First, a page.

I just finished re-reading Katherine Kerr’s first Deverry book, Daggerspell. Which is a damn good story with a lot more twist than the majority of modern fantasy can cough up with. And SPOILERALERT, there’s a bunch of rape and incest in the story. Which earns it the occasional low-star review from people who feel triggered at uncomfortable plotlines. I will be happy to see writers and filmmakers branch out into more threats to women in their plots than rape but let me make this perfectly clear: If your agenda is to end all use of rape as a plot device in stories then you are hushing up rape and you and I are not allies.
Daggerspell is the first of a whopping 15 book fantasy series based on the premise of reincarnation and the fulfillment and breach(!) of predesigned destinies. Think Celtic in flavor rather than Hindu or Buddhism for example. The story takes place in Deverry, a Welsh-like land where kings are called Gwerbrets, holds are duns, destinies are Wyrds and so on. A huge part of my enjoyment in reading this book stems entirely from the language.
A group of people whose destinies are tangled up with each other cross, through a series of choices and happenstance the destiny of a woman marked for the dweomer (magic). Now these souls are doomed to be thrown back together in life after life as those destinies are slowly untangled. I. e. if you did something bad in your previous life and you are presented with a similar choice in the next life you are supposed to do better this time around or get to do it again in the next cycle. Of course, nobody gets to remember their previous lives except in weird intuitive flashes.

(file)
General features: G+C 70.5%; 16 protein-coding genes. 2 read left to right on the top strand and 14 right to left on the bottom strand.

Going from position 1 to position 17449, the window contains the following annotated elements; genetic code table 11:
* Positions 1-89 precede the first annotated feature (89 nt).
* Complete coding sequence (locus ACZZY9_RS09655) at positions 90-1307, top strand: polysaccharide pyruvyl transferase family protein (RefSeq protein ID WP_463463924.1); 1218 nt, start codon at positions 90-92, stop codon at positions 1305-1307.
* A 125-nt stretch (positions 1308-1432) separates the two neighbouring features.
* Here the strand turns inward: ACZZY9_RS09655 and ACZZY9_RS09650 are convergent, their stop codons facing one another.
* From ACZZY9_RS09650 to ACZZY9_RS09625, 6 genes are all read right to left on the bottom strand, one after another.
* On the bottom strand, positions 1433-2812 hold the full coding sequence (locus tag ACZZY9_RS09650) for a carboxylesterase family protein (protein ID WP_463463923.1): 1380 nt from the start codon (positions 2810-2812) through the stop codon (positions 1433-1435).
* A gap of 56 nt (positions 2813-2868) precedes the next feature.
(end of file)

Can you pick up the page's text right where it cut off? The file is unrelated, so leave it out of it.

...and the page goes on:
Reincarnation stories often come across as terribly muddied and confusing and the first time Kerr breaks off her main story, to sweep the reader back in time to a previous cycle I bet every one of her readers had the same face:
But the flashbacks into previous cycles are all on point with the main plot and rarely longwinded and it allows her to tell some pretty bloody ended stories with her main characters without actually bumping them off. So there’s that.
Kerr sets a fine pace in her story despite the occasional jumps to other cycles and her characters feel like they’ve all stepped straight out of a bard song. For good and ill.
In those days, down on the Eldidd coast stretched wild meadows, crisscrossed by tiny streams, where what farmers there were pastured their cattle without bothering to lay claim to the land. The meadows were a good place for an herbman to find new stock, and old Nevyn went there frequently. He was a shabby man, with a shock of white hair that always needed combing, and dirty brown clothes that always needed mending, but there was something about the look in his ice-blue eyes that commanded respect, even from the noble-born lords. Everyone who met him remarked on his vigor, too, that even though his face was as wrinkled as old leather and his hands dark with frog spots, he strode around like a young prince. He traveled long miles on horseback with a mule behind him, as he tended the ills of the various poor folk in Eldidd province. A marvel he is, the farmers all said, a marvel and a half considering he must be near eighty. None knew the true marvel, that he was well over four hundred years old, and the greatest master of the dweomer that the kingdom had ever known.